It seems that you once put stock in the papacy as the sure sign that God had come to Earth, but you attributed to him qualities that Our Lord never gave him. In fact, didn’t Our Lord proclaim that it is necessary that scandals must arise? Yes, necessary. Didn’t he also say that the end times would be shortened or else everyone would be lost? The implication of that clearly is that all semblance of guidance will be removed. He added that charlatans will arise everywhere. You have been had.

      Find the Lord you can trust, His friends throughout history who maintained His teachings and performed the signs to confirm their authority. And you will find nothing other than the Catholic Church.

      You have my prayers.

  2. Küng Fu: Modernism the Legend Continues





    Kwai Chang: Has Pope Francis proven that God does not exist, Master?



    Master Po: Ah, Grasshopper, there are many mysteries on the magic carpet ride of the shape-shifting and evolving magisterium which flies on the Hegelian dialectic of modernism. If Jeff Spicoli did not know his Enneagram number, could he pass Mr. Hand’s History exam at Ridgemont High School?



    Kwai Chang: I cannot be certain, Master.



    Master Po: How does a weasel know when to search for eggs, Grasshopper? If the mysteries of life did not require a leap of faith, how could we ever know them?

    Kwai Chang: I cannot be certain of that either, Master.



    Master Po: What can we know for certain, Grasshopper? If Barney Fife did not have a single bullet in his pocket, would he have enough confidence to draw his gun in the cycle of Samsāra, dharma, karma, and enlightenment?



    Deputy Barney Fife: Yikes! I don’t know that for certain either! Andy!



    Kwai Chang: I cannot be certain of that either, Master.



    Master Po: Ontological certitude is something which must be earned, Grasshopper. Faith requires challenges. If a donkey could guess the cosmological significance of every hexagram of the I Ching why would he have to make his living pulling a cart?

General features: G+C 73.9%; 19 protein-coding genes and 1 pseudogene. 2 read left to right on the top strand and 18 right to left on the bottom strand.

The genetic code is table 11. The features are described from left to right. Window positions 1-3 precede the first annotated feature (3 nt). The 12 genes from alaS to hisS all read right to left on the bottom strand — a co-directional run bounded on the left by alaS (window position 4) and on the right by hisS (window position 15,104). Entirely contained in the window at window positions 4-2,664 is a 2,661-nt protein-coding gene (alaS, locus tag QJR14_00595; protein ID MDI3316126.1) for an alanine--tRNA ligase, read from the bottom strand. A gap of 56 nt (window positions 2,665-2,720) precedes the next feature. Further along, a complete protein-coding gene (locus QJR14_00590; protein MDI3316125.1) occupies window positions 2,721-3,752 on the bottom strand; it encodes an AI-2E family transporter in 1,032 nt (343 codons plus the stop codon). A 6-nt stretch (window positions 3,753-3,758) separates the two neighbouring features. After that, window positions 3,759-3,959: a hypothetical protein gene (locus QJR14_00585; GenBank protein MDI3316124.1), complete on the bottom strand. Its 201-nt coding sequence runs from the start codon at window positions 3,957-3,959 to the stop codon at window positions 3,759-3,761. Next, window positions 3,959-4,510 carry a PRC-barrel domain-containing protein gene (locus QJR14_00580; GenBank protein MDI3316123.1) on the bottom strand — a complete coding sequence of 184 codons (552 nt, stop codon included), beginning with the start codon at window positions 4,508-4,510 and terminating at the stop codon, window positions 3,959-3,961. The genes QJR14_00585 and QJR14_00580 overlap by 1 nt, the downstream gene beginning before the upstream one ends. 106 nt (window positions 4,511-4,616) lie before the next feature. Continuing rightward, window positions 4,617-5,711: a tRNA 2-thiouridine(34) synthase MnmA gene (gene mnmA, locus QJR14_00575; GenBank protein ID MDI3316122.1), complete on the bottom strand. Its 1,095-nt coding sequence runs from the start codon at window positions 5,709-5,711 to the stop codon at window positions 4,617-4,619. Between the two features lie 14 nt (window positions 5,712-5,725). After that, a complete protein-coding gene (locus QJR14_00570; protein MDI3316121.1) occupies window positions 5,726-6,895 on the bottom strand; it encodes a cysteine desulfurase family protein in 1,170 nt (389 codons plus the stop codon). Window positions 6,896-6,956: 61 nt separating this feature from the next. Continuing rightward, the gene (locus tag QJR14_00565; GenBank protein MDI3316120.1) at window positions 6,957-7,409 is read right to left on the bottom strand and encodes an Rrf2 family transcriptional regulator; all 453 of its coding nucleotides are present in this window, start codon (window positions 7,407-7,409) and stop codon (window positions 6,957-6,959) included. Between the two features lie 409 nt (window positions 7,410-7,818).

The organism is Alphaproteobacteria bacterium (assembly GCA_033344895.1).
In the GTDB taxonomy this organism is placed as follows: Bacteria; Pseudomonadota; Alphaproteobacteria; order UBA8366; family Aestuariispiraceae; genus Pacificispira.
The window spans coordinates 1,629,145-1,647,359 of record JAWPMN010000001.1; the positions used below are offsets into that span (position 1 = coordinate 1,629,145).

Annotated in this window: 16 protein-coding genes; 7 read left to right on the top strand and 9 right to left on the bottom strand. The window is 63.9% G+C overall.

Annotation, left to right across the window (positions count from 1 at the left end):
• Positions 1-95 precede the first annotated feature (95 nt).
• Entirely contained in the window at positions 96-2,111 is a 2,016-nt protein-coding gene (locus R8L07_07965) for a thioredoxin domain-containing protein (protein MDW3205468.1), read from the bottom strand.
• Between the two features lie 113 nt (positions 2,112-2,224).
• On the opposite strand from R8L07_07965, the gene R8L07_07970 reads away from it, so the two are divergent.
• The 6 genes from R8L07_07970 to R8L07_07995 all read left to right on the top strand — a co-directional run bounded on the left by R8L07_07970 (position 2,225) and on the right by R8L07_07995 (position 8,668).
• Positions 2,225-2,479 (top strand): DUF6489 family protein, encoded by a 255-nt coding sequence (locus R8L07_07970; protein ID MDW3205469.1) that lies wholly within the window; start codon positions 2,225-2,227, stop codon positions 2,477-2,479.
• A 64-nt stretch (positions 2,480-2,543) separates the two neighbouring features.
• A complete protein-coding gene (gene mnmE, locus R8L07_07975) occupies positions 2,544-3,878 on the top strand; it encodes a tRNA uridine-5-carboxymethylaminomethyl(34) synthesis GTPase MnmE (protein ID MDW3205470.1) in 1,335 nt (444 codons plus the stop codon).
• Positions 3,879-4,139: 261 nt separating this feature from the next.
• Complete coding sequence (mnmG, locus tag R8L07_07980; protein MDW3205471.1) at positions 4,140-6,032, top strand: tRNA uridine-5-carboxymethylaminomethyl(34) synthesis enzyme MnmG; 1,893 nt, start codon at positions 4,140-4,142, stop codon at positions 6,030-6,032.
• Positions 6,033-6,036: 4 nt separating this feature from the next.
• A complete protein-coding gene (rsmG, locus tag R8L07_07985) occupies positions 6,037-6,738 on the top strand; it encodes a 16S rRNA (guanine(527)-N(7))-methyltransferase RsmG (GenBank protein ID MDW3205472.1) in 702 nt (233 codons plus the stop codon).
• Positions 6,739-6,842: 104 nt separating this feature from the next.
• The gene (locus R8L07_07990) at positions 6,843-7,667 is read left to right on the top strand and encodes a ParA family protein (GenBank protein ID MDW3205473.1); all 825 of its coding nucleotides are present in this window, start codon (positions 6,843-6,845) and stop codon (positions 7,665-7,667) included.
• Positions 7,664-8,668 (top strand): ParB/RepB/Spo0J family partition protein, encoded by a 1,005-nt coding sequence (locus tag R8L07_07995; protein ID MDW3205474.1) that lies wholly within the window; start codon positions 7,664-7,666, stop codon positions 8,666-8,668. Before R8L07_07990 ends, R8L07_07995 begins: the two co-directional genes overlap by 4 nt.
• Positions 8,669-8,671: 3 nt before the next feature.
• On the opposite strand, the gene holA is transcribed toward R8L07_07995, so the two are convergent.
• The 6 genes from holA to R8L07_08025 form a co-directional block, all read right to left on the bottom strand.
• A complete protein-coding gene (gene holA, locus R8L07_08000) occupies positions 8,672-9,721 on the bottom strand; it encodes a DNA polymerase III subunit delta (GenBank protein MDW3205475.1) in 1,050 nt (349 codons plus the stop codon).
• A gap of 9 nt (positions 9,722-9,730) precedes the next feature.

Kwai Chang: This is a trick question, is it not, Master? It is like one of those annoying and puzzling Zen kōans like ‘if a tree falls in forest and no one is there, does it make a sound?’



    Master Po: Well, Grasshopper, if a mad man proclaims a new magisterium in the middle of the forest and no other modernist who has studied Teilhard de Chardin or phenomenology is around, does it make a sound?



    Hans Küng: I would like to address that…



    Kwai Chang: I do not know for certain, Master.



    Bob Dylan: It makes a sound, man, ’cause even though there are no Husserlian or Teilhard experts around in the forest, the squirrels and deer hear the sound, man.



    Father Mulcahy, S.J.: Oh, very good, Bob. I hadn’t thought of that.
    I should point out that we did have extensive courses on the arguments for the existence of God at Fordham in the old days. Father Gannon insisted on that, particularly on the Five Ways of St. Thomas Aquinas. However, the progressive modernism or errors of Pope Francis have no bearing on whether God exists.



    Tom Wolfe: If Master Po or Father Mulcahy could tell Spicoli his Enneagram number we could have a more authentic modernist feel to the dialectic. That way Kwai Chang and Spicoli can trade back and forth with insights on the counterculture from the ’60s through the ’80s and the modernist dialectic in the society of the spectacle will be open for greater deconstruction and exegesis, with full knowledge of their Enneagram numbers.





    Spicoli: What’s an Enneagram?